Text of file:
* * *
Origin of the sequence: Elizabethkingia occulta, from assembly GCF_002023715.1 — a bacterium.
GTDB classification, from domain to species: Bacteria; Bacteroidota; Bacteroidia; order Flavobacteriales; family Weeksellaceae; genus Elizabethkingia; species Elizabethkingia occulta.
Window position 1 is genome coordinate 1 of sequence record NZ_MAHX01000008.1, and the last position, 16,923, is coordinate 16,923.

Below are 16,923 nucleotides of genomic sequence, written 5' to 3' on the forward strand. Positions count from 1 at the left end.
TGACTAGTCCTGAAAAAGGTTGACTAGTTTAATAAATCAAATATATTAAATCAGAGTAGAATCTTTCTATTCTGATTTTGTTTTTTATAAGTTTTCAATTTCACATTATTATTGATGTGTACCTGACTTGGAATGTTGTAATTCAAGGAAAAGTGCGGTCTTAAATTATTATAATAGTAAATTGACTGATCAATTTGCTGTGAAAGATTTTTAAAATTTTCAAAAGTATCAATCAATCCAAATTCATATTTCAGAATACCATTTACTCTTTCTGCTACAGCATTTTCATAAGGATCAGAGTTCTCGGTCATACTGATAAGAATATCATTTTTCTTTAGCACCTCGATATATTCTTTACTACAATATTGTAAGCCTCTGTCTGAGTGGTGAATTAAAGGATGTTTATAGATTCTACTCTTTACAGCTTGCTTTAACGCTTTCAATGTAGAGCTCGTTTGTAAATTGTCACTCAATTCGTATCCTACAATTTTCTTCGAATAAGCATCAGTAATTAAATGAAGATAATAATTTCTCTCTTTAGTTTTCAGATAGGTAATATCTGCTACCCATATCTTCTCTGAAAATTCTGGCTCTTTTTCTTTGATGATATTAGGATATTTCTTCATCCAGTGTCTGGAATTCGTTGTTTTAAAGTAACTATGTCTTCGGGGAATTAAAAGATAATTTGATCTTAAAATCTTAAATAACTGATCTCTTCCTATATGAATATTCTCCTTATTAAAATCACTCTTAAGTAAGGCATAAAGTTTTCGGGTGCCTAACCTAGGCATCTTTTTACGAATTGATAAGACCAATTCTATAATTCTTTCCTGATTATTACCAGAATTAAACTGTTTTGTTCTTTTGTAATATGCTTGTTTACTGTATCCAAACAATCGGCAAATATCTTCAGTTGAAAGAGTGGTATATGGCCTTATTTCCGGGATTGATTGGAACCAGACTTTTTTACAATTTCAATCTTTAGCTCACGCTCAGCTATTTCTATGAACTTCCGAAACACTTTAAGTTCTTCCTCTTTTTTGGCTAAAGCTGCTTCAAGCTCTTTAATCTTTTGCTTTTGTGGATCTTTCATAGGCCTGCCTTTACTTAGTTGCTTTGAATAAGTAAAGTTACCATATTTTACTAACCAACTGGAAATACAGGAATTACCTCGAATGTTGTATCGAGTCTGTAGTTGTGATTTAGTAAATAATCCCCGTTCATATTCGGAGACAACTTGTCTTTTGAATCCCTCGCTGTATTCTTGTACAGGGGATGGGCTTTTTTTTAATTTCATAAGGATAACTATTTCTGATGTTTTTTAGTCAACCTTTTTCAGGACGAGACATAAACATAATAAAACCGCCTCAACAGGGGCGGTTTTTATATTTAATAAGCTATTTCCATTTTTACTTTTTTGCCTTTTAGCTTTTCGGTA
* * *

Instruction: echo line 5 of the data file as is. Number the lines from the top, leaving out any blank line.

TGACTAGTCCTGAAAAAGGTTGACTAGTTTAATAAATCAAATATATTAAATCAGAGTAGAATCTTTCTATTCTGATTTTGTTTTTTATAAGTTTTCAATTTCACATTATTATTGATGTGTACCTGACTTGGAATGTTGTAATTCAAGGAAAAGTGCGGTCTTAAATTATTATAATAGTAAATTGACTGATCAATTTGCTGTGAAAGATTTTTAAAATTTTCAAAAGTATCAATCAATCCAAATTCATATTTCAGAATACCATTTACTCTTTCTGCTACAGCATTTTCATAAGGATCAGAGTTCTCGGTCATACTGATAAGAATATCATTTTTCTTTAGCACCTCGATATATTCTTTACTACAATATTGTAAGCCTCTGTCTGAGTGGTGAATTAAAGGATGTTTATAGATTCTACTCTTTACAGCTTGCTTTAACGCTTTCAATGTAGAGCTCGTTTGTAAATTGTCACTCAATTCGTATCCTACAATTTTCTTCGAATAAGCATCAGTAATTAAATGAAGATAATAATTTCTCTCTTTAGTTTTCAGATAGGTAATATCTGCTACCCATATCTTCTCTGAAAATTCTGGCTCTTTTTCTTTGATGATATTAGGATATTTCTTCATCCAGTGTCTGGAATTCGTTGTTTTAAAGTAACTATGTCTTCGGGGAATTAAAAGATAATTTGATCTTAAAATCTTAAATAACTGATCTCTTCCTATATGAATATTCTCCTTATTAAAATCACTCTTAAGTAAGGCATAAAGTTTTCGGGTGCCTAACCTAGGCATCTTTTTACGAATTGATAAGACCAATTCTATAATTCTTTCCTGATTATTACCAGAATTAAACTGTTTTGTTCTTTTGTAATATGCTTGTTTACTGTATCCAAACAATCGGCAAATATCTTCAGTTGAAAGAGTGGTATATGGCCTTATTTCCGGGATTGATTGGAACCAGACTTTTTTACAATTTCAATCTTTAGCTCACGCTCAGCTATTTCTATGAACTTCCGAAACACTTTAAGTTCTTCCTCTTTTTTGGCTAAAGCTGCTTCAAGCTCTTTAATCTTTTGCTTTTGTGGATCTTTCATAGGCCTGCCTTTACTTAGTTGCTTTGAATAAGTAAAGTTACCATATTTTACTAACCAACTGGAAATACAGGAATTACCTCGAATGTTGTATCGAGTCTGTAGTTGTGATTTAGTAAATAATCCCCGTTCATATTCGGAGACAACTTGTCTTTTGAATCCCTCGCTGTATTCTTGTACAGGGGATGGGCTTTTTTTTAATTTCATAAGGATAACTATTTCTGATGTTTTTTAGTCAACCTTTTTCAGGACGAGACATAAACATAATAAAACCGCCTCAACAGGGGCGGTTTTTATATTTAATAAGCTATTTCCATTTTTACTTTTTTGCCTTTTAGCTTTTCGGTA